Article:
Heterotopic ossification (HO) is common after total joint arthroplasty and usually does not cause diagnostic problems. However, the occurrence of HO after oncologic prostheses implantation can be troublesome as it may mimic a locally recurrent tumor. Because this distinction could have a profound impact on the surgeon and patient, it is important to distinguish the two entities; to our knowledge, no study has evaluated this after oncologic endoprosthetic reconstruction around the knee after tumor resection.
(1) How common is the occurrence of HO compared with local recurrence (LR) after resection of bone sarcoma and the use of an oncologic knee prosthesis? (2) Are there any factors associated with the development of HO after limb salvage procedures with an endoprosthesis? (3) What features allow the surgeon to differentiate HO from a locally recurrent tumor in this setting?
Between 2002 and 2018, we performed 409 resections of primary bone tumors followed by reconstructions with oncologic endoprostheses. Of these, 17% (71 of 409) died before 2 years and did not have HO at that time, 2% (8 of 409) were lost to follow-up before 2 years, and another 2% (10 of 409) did not have radiographs available at a minimum of 2 years after surgery (and had not developed HO before then), and so could not be analyzed, leaving 320 patients for analysis in this retrospective study. Forty-two patients were excluded; 2% (5 of 320) for a history of failed allograft reconstruction, 3% (8 of 320) for pathologic fracture at presentation, 2% (6 of 320) for inadequate or complicated biopsy, 1% (2 of 320) for stem fractures, 2% (7 of 320) for stem loosening, and 4% (14 of 320) for extracortical bone bridging, leaving 278 patients for final evaluation. Two observers analyzed AP and lateral radiographs for signs of HO at a mean follow-up of 63 ± 33 months after surgery. We defined HO as extraskeletal bone formation in soft tissues. The primary study endpoint was survivorship free from HO, as ascertained by a competing-risks estimator. To identify factors associated with HO appearance, the demographic, radiographic, clinical, pathologic, and surgical characteristics were compared between patients with HO and those who had no lesion. Characteristic features were also compared between patients with HO and those with LR to help their differentiation. Univariate analysis was used for all statistical evaluations.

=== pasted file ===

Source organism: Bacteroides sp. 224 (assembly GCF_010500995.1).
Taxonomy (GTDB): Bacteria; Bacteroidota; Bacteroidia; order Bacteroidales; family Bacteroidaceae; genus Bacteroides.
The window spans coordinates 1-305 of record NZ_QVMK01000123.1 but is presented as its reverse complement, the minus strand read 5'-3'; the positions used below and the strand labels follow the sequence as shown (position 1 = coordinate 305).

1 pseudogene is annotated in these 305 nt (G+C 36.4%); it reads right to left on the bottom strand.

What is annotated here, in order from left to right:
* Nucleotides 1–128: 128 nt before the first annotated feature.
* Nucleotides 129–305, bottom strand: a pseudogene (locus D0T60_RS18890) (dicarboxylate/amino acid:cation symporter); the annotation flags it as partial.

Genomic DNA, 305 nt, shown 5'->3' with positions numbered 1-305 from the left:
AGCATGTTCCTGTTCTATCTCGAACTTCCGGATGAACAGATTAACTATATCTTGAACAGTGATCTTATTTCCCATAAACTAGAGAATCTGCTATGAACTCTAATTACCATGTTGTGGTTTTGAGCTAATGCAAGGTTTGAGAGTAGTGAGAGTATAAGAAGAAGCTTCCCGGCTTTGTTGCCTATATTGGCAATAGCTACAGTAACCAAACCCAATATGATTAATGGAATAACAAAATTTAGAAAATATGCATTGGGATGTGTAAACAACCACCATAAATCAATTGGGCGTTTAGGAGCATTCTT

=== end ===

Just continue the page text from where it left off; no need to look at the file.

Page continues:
HO developed in 8% (21 of 278) of patients in whom oncologic knee prosthesis was implanted. LR developed in 10% (28 of 278) of the patients. According to survivorship estimates, the HO-free survival rate was not different from the LR-free survival rate at 2 years after oncologic knee reconstruction (76 ± 5% [95% CI 63 to 87] versus 74 ± 5% [95% CI 62 to 88]; p = 0.19). History of infection was more common in patients with HO than in patients with no lesion (19% [4 of 21] versus 5% [12 of 229], Odds ratio [OR] 6 [95% CI 2 to 17]; p < 0.001). The male sex was more common in the HO group as well (76% [16 of 21] versus 55% [128 of 229], OR 2 [95% CI 1 to 5]; p = 0.03). The Modular Universal Tumor and Revision System prosthesis was more frequently used in patients with HO (67% [14 of 21]) compared to those with no lesions (40% [92 of 229]; OR 2 [95% CI 1 to 5]; p = 0.02). The lesion border in radiographs was ill-defined in 19% (4 of 21) of patients with HO and 100% (28 of 28) of patients with LR (OR 8 [95% CI 3 to 20]; p < 0.001). The median time to the appearance of HO was shorter than the time to LR (8 months [3 to 13] versus 16 months [11 to 21], [95% CI 10 to 13]; p < 0.001). Pain at presentation was more frequent in patients with LR than in those with HO (86% [24 of 28] versus 14% [3 of 21], OR 36 [95% CI 7 to 181]; p < 0.001).
HO may occur after the use of oncologic knee prostheses for reconstruction after tumor resection. In most patients, HO could be differentiated from local recurrence through identifying a well-defined border on radiographs. Otherwise, factors such as an earlier time of presentation and absence of pain could suggest an HO, rather than an LR.
Level of Evidence
Level III, therapeutic study.